WIGAN, Hugh, of Shrewsbury, Salop and Hereford.
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Family and Education
prob. s. of Nicholas Wigan (d. bef. 1352), of Shrewsbury by Benedicta, da. of Walter Geoffrey of the same.1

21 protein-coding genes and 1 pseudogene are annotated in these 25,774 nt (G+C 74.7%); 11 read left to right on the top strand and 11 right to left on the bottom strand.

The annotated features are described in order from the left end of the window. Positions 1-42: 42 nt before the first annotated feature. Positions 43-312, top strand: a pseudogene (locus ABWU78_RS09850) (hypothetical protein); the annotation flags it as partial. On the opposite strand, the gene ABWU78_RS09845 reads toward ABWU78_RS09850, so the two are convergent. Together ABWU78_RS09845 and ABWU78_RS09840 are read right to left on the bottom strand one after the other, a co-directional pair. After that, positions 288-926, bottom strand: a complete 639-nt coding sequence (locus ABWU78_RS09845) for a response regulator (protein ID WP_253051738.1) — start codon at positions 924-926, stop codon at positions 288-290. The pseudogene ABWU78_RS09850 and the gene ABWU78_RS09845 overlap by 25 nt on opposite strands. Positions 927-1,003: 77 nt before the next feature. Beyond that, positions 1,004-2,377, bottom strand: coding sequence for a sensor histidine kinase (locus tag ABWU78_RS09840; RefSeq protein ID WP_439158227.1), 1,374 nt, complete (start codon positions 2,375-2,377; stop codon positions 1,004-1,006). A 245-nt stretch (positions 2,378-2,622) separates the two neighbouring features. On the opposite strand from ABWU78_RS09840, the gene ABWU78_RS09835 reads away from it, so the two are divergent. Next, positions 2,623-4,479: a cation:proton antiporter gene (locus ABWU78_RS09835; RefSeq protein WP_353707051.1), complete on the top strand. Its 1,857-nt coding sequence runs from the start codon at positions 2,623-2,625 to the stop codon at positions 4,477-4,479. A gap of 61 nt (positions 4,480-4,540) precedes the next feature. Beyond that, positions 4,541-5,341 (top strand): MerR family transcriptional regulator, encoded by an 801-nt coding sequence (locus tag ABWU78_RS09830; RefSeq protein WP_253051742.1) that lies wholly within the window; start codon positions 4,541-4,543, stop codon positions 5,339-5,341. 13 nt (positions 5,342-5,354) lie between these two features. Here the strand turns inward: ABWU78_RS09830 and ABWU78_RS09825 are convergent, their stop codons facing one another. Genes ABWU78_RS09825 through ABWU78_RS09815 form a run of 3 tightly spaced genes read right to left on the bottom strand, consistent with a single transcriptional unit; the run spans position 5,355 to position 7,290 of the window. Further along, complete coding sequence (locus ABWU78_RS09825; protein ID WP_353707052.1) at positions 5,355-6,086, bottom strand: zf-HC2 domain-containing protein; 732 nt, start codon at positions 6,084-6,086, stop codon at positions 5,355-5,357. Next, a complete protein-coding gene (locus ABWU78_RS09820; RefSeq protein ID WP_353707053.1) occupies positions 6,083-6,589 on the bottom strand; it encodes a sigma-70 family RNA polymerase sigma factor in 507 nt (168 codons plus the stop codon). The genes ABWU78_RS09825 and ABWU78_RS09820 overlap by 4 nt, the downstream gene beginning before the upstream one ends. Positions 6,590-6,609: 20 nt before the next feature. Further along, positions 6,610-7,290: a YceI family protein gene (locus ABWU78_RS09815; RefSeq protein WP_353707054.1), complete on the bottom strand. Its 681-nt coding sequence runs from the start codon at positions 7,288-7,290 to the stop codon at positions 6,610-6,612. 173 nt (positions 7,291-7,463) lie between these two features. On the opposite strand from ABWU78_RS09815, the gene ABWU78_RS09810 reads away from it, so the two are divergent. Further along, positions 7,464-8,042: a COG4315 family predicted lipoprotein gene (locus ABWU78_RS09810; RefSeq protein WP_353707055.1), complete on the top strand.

An ancestor of Hugh Wigan’s of the same name appeared on the merchant’s guild roll of Shrewsbury for 1318-19, and he himself spent the first part of his career residing in the town, where he obtained an income from property on ‘Le Wyle’ between the King’s Highway and Bepston Lane. Although not apparently himself engaged in trade, Wigan was party in 1381 to a recognizance under the statute merchant in the exchequer of Shrewsbury. He was described as a resident of Shrewsbury on 6 Nov. 1386 when, being at Westminster to represent the borough in Parliament for the first time, he there entered into a bond for £30 payable to William Damiot, esquire. On 14 Mar. 1388, during the first session of the Merciless Parliament, which Wigan also attended in the same capacity, he, together with his fellow Member, Robert Thornes, stood surety for the Exchequer lessees of the abbey of Alberbury, Shropshire, namely, the prior and Sir Fulk Fitzwaryn. Throughout the decade the municipal government of Shrewsbury had been unsettled, with the consequence that disorder had become endemic. It was for this reason that an assembly of burgesses took place in the abbey church there on 29 June 1389 in the presence of Richard Fitzalan, earl of Arundel, for the purpose of devising good and sufficient remedy’. The result of its deliberations was contained in an agreement, drawn up on 16 Aug. and later confirmed by Richard II in January 1399, by which one of the main sources of controversy, the mode of election of the bailiffs, was temporarily settled by the continuance in office of the existing bailiffs, Wigan and Thornes, and the formulation of regulations for their better governmen